About 21st Century Education


"Education is the single most important job of the human race."

George Lucas

See article What is 21st Century Education?at www.21stCenturySchools.com. 21st Century Schools initiated this project, and is joined in the full organization, planning and implementation of the project by collaborators Educational Information and Research Center (EIRC), the Automotive High School of Brooklyn, NY, and the John Marshall High School of Glen Dale, West Virginia. Please see our Advisory Board for information on a very talented group helping to make this project a reality for students worldwide.

Must see videos:


According to filmmaker George Lucas, education is the single most important job of the human race. See this introduction to the George Lucas Education Foundation; their web site, www.Edutopia.org, is a rich resource offering examples of the best ideas for creating and implementing 21st century education.

Did You Know?

Did You Know? originally started out as a PowerPoint presentation for a faculty meeting in August 2006 at Arapahoe High School in Centennial, Colorado, United States. The presentation "went viral" on the Web in February 2007 and, as of June 2007, had been seen by at least 5 million online viewers. Today the old and new versions of the online presentation have been seen by at least 11 million people, not including the countless others who have seen it at conferences, workshops, training institutes, and other venues. Visit their wiki at http://shifthappens.wikispaces.com/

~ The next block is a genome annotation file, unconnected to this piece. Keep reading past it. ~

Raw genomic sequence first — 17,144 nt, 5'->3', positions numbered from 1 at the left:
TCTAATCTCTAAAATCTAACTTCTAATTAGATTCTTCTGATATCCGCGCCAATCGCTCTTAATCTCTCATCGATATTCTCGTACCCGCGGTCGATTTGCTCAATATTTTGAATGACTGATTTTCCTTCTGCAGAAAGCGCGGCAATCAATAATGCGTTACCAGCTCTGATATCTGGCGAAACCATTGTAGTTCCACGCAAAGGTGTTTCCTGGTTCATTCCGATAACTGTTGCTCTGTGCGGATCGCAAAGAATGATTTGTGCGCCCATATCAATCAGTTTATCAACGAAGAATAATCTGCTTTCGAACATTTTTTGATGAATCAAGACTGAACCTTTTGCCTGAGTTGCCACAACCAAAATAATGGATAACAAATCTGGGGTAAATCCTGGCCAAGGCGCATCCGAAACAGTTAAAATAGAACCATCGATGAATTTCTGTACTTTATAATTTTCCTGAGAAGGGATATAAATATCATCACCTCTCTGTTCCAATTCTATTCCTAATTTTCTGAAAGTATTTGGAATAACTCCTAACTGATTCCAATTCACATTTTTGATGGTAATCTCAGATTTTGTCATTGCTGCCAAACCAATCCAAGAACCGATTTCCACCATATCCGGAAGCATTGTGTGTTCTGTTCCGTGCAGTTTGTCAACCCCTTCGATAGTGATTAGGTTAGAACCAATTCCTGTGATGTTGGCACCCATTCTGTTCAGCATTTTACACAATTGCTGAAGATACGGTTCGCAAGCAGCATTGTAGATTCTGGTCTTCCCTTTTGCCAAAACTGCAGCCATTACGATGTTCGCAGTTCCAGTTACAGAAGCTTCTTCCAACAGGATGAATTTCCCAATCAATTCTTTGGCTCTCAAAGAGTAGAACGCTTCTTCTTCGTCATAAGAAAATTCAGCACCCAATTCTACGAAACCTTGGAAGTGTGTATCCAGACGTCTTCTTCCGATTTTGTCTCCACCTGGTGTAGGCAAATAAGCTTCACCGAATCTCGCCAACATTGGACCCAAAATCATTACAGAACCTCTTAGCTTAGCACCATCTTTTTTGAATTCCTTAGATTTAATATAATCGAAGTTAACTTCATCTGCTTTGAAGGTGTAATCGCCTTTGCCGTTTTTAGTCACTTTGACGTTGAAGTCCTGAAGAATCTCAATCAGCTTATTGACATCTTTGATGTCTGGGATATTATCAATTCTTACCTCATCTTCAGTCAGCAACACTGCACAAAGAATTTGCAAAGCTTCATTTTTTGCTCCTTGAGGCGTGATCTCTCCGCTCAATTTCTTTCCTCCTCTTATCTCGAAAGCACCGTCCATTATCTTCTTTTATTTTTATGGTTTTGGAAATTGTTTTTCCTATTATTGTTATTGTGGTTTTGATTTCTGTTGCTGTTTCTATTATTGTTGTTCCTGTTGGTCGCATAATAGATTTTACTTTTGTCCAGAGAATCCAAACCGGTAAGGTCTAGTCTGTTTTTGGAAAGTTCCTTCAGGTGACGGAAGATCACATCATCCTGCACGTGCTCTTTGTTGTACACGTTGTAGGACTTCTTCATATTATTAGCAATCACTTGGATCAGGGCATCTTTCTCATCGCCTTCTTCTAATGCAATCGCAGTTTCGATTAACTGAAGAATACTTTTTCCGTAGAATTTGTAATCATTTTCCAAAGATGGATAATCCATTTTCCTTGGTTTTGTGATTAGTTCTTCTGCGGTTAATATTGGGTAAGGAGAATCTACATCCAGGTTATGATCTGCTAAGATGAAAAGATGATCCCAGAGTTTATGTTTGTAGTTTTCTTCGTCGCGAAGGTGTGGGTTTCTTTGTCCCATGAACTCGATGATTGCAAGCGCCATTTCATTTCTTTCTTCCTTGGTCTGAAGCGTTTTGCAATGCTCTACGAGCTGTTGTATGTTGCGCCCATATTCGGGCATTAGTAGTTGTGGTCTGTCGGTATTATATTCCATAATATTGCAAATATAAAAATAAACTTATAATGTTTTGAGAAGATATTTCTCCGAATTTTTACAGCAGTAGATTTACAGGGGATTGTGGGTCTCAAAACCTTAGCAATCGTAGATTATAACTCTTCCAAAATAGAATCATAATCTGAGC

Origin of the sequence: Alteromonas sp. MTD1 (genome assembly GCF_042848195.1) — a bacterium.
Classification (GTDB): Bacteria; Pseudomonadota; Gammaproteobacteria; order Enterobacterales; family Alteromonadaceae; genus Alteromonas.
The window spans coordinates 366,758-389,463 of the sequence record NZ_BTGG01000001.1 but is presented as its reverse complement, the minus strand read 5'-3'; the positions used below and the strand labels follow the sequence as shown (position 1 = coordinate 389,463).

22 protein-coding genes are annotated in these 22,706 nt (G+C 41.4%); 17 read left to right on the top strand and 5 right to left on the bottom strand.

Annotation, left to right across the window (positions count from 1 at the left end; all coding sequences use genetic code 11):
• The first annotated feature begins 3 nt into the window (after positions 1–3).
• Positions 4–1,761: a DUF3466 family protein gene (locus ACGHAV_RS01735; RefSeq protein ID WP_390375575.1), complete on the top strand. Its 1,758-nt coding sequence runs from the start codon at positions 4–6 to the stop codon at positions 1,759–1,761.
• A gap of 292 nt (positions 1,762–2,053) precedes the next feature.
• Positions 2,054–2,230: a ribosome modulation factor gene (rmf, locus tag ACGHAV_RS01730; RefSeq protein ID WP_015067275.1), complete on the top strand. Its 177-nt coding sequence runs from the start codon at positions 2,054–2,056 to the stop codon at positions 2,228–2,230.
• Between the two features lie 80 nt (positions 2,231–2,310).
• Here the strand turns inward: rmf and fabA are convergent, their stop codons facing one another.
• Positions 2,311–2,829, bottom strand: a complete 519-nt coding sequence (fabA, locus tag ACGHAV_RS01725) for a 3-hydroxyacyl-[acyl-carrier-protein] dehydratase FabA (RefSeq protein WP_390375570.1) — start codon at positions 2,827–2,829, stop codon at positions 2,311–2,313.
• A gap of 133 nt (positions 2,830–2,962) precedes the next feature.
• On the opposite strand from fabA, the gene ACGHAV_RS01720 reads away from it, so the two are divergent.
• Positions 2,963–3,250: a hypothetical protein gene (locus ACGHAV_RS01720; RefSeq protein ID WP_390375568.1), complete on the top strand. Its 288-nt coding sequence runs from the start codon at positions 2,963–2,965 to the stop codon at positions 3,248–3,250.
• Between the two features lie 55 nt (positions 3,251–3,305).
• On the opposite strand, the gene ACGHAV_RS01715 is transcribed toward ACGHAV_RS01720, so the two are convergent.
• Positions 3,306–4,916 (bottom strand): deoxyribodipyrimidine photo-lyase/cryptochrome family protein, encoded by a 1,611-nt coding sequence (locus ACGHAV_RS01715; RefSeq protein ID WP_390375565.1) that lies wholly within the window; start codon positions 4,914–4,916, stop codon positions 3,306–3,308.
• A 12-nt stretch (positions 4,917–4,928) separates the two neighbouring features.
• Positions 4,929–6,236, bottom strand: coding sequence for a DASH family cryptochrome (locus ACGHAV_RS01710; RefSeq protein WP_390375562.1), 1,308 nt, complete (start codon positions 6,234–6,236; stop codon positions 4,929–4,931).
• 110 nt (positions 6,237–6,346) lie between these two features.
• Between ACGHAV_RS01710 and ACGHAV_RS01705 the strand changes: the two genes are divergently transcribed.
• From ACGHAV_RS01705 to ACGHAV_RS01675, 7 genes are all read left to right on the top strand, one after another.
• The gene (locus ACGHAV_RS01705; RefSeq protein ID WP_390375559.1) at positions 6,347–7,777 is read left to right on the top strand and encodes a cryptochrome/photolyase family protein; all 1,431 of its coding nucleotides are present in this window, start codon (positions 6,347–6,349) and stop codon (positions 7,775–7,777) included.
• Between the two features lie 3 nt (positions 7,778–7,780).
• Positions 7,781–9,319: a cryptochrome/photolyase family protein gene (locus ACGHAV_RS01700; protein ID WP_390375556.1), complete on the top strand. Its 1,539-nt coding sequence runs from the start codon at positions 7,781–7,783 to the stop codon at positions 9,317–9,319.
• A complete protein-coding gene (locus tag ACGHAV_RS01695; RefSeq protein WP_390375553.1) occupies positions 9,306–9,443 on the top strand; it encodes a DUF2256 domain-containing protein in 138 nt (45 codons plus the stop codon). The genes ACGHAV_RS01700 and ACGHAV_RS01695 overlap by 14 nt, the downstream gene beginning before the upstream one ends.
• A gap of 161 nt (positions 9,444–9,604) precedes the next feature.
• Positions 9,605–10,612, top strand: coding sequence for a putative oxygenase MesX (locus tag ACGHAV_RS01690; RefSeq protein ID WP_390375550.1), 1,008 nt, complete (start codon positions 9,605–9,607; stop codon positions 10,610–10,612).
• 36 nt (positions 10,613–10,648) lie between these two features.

Do Schools Kill Creativity? A talk by Sir Ken Robinson at TED.

TED stands for Technology, Entertainment, Design. It started out (in 1984) as a conference bringing together people from those three worlds. Since then its scope has become ever broader. The annual conference now brings together the world's most fascinating thinkers and doers, who are challenged to give the talk of their lives (in 18 minutes). www.TED.com

A Vision of Students Today -

a short video summarizing some of the most important characteristics of students today - how they learn, what they need to learn, their goals, hopes, dreams, what their lives will be like, and what kinds of changes they will experience in their lifetime. Created by Michael Wesch in collaboration with 200 students at Kansas State University.